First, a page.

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Shirts, Well fitted

shirts fit alter

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#1 HautenDandy

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Posted 25 May 2015 - 09:05 AM

Was wondering if someone could point me to some pictures of well fitting shirts.

 

I can see a few problems on my shirt, mainly shoulders slouching forward,  but before I went to altering what I think is ok any further, I wanted to see what a finished shirt should look like on a body, and where everything lays acceptably.



#2 dpcoffin

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Posted 27 May 2015 - 02:34 AM

I went looking for some useful pix and found it very difficult, compared to finding pix of shirts NOT fitting (shockingly common, even amongst fashion pix supposedly showing off a nice looking shirt...AND very instructive)...or of people looking good in shirts whether they fit or not, which obviously is a matter of taste or dispute. There's plenty of those!

 

For developing your own standards with help from a very discerning eye, you could hardly do better than to study this post. And, I'd say, to also keep doing your own on-going and never really ending survey of what looks good—AND bad—to your developing eye. Collecting pix will increase the usefulness of your search, as you'll actually be able to see your own standards developing over time.

 

I snapped a bunch of screen shots at Pinterest, but quickly found I had so many (almost all negative) that it would be quite time-consuming to put them all together with even the most minimal commentary, but I did find it fascinating to see how obviously uncritical of fit either most image posters are, or most fashion stylists are, or both. Suggesting that hardly anybody seems to really know what fit looks like in a shirt, or that the standard for shirt fit is quite low, not really surprising since almost nobody wears custom-fitted shirts, but almost everybody wears some sort of shirt, and hardly anybody, not even models, has a perfectly "normal" shape. Also of course, whatever style is current is a highly moving target, except that no shirt EVER seems to be tight enough for slim young guys, in any era!

 

And finally, in that same vein, the main thing the average image-posting person seems to be imaging that male shirt fit is all about is not actually a fitting garment, but a "fit" body inside it, being shown off, often by how much it's straining and distorting the helpless garment because it's such an extreme and shapely form.

 

The big question I came away with was: What's the difference between bad fit and simply too tight in an era when too tight IS the current fashion? My own opinionated answers were simply: 1) No matter how tight, the yoke, shoulders and upper body, at least in front, should be as perfectly smooth as possible, with no drag or sag lines going in any direction around the neck, or between the shoulder ends and the neckline and center front. VERY rare! 2), and even more rare, there should be no diagonal drag lines across the side seams; almost every slim male body seems to suffer from this, esp. from lines going from up in back to down towards the front. And finally, and rarest of all, 3) the cuffs, when buttoned, should be right at the wrists, not falling over the heels of the hands or exposing wrist bones, while allowing for some drape in the sleeve. 

 

I'll post my images sooner or later, because I think your question's an excellent one, and that here's a perfect place for a gallery of opinions on this topic, and presumably a few fitting "facts", too. but right now's a VERY busy time, sorry!


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#3 Henry Hall

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Posted 27 May 2015 - 05:16 AM

The shirts on Mary Frittolini's website (recently posted by Tailleuse) are great examples of well-fitting shirts, as would be expected.


Each phenomenon which is taken up should be treated with as much thoroughness as possible at that standpoint... One thing at a time and that done well!

 

- Otto Jespersen (How to Teach a Foreign Language).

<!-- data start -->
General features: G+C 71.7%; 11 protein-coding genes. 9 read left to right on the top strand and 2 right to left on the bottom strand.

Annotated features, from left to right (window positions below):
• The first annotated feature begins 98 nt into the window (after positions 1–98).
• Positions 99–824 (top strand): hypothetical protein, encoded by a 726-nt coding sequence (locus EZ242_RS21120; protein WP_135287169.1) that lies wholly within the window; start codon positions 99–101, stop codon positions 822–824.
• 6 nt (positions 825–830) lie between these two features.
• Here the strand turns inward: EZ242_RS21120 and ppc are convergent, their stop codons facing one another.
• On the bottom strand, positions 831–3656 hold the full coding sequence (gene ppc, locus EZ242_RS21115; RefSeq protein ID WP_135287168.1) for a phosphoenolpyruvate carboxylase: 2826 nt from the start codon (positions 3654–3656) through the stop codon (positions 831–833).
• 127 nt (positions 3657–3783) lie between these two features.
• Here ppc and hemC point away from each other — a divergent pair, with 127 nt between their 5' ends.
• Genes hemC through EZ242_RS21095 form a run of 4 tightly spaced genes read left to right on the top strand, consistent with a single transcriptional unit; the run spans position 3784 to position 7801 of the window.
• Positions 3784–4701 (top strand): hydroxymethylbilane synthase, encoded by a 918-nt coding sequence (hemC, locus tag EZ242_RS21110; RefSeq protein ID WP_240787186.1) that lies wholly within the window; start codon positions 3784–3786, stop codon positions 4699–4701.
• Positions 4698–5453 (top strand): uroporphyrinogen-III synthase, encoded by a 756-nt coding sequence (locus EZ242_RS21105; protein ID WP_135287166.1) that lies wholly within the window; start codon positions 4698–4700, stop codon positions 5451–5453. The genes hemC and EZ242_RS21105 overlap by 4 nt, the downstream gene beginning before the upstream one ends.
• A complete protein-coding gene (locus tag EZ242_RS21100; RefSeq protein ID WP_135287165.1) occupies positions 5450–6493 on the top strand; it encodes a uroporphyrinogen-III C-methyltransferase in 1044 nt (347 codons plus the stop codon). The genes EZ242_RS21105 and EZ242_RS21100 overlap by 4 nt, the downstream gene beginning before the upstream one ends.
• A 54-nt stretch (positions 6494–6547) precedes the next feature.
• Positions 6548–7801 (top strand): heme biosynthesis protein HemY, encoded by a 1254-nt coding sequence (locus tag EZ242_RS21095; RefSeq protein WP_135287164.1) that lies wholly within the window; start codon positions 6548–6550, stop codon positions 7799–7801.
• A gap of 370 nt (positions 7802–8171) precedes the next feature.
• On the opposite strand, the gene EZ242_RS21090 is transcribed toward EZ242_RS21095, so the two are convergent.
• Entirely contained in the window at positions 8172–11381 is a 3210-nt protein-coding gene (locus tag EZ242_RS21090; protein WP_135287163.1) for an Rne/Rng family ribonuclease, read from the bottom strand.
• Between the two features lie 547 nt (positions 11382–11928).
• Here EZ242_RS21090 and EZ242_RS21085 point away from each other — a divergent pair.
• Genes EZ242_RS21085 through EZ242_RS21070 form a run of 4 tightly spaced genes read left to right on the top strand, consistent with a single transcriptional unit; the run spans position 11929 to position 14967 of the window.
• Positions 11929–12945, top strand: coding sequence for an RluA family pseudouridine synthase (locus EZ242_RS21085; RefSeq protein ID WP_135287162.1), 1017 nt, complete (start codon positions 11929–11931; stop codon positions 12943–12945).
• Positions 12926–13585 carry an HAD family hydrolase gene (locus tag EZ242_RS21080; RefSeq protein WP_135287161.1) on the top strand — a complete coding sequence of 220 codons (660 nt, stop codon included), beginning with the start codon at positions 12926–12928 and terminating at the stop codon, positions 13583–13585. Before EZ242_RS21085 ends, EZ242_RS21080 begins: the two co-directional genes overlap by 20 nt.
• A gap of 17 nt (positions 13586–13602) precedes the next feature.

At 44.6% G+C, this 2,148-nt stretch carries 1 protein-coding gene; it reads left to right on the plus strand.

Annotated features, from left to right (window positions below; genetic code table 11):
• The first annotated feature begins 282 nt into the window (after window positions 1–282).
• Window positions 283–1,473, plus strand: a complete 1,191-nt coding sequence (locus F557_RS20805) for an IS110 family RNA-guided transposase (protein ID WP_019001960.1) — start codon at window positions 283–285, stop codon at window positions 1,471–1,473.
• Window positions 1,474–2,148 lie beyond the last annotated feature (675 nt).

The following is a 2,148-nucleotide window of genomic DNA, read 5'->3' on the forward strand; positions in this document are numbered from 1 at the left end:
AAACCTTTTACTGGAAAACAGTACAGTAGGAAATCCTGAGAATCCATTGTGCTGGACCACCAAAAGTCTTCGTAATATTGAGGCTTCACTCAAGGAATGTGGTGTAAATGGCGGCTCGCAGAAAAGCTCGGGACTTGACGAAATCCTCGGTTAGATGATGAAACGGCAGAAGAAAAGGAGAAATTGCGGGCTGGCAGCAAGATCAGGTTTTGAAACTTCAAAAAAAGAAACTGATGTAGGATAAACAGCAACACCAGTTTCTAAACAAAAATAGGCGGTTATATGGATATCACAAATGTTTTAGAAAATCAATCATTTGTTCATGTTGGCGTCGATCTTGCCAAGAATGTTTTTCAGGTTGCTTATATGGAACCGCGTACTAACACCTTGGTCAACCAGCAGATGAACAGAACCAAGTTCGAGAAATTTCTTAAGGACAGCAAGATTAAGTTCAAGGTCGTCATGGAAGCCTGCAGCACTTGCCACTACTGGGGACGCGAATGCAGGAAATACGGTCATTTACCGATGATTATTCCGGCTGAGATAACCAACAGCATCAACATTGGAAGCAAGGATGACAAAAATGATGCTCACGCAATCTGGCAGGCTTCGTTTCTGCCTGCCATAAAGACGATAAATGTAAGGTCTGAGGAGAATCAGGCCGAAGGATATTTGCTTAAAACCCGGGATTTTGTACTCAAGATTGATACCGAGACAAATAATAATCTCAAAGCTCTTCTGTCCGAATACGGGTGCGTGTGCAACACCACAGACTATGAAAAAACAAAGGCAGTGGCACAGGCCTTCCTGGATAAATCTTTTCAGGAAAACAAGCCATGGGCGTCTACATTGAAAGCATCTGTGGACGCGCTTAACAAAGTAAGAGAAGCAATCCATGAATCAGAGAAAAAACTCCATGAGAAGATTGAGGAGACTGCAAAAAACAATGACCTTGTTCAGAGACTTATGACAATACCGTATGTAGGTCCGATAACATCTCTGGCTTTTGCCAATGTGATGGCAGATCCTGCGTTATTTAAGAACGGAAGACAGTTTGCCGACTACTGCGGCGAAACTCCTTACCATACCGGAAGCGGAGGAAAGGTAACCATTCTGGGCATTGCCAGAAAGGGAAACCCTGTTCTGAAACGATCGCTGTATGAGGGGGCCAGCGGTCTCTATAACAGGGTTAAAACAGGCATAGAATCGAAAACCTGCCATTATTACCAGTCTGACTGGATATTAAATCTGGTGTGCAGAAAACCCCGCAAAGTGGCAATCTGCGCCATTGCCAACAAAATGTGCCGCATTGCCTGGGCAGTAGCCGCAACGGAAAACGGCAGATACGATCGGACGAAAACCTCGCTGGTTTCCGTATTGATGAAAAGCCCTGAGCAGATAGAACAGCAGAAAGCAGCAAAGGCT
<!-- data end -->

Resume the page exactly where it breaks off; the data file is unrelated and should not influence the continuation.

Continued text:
#4 dpcoffin

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Posted 27 May 2015 - 05:26 AM

I thought I could send you a Pinterest search for Hathaway shirt ads as a quick route to seeing some nice smooth upper-front shirts...but no, even there the shoulder slope is often missed:

V_C2015-05-26_12-12-02_PM.png?dl=1

 

But here's one site where you can see a bunch of smooth shirt fronts all in one place. And get a poke in the eye with a sharp stick at the same time! As the headline says, " The head hair was feathered. The chest hair was thick and matted. And the shirts were wrinkle-free." Skip examples 1 and 9.

 

http://www.buzzfeed....70s#.dddKpgYj41


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#5 dpcoffin

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Posted 27 May 2015 - 05:32 AM

The shirts on Mary Frittolini's website (recently posted by Tailleuse) are great examples of well-fitting shirts, as would be expected.

Where exactly? I looked in vain for any finished shirt on a body pix...?



#6 Henry Hall

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Posted 27 May 2015 - 06:20 AM

These:

 

image.jpg

 

image.jpg

 

image.jpg

 

image.jpg

 

She had a different blog before (or it was the one called 'The Real Bespoke Shirt' I was thinking of).


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Each phenomenon which is taken up should be treated with as much thoroughness as possible at that standpoint... One thing at a time and that done well!

 

- Otto Jespersen (How to Teach a Foreign Language).


#7 Schneiderfrei

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Posted 27 May 2015 - 09:59 AM

I totally agree with you DPC there are far more examples of badly fitted clothes on line in general. 

 

HD there are examples back through the Beginners Forum that end up showing well fitted shirts, usually at the end of a thread :)

 

Gramountoto has posted several I think and SealKing at least.


Edited by Schneiderfrei, 27 May 2015 - 10:03 AM.

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#8 dpcoffin

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Posted 27 May 2015 - 10:46 AM

I feel SO grateful that I've never really had to make shirts for other people, besides a few loved ones. So I've been able to totally develop my own no doubt quirky, and definitely personal, sense of what fit means, for me alone. And I was surprised to find myself leaning towards more closely fitted shirts than I was ever comfortable wearing in RTW. Perhaps that's natural once you start fiddling with the fit. But the point I think is that as a DIY type, your vision is going to be a personal thing even on a topic like fit. YOU get to decide what's fit and what's style and what's comfortable, and if it's a little off what's common, all the more reason for making them yourself! And maybe the fit should be different depending on the kind of shirt, and the fabric, the planned use, lots of things... Would you actually want ALL your shirts to fit the same?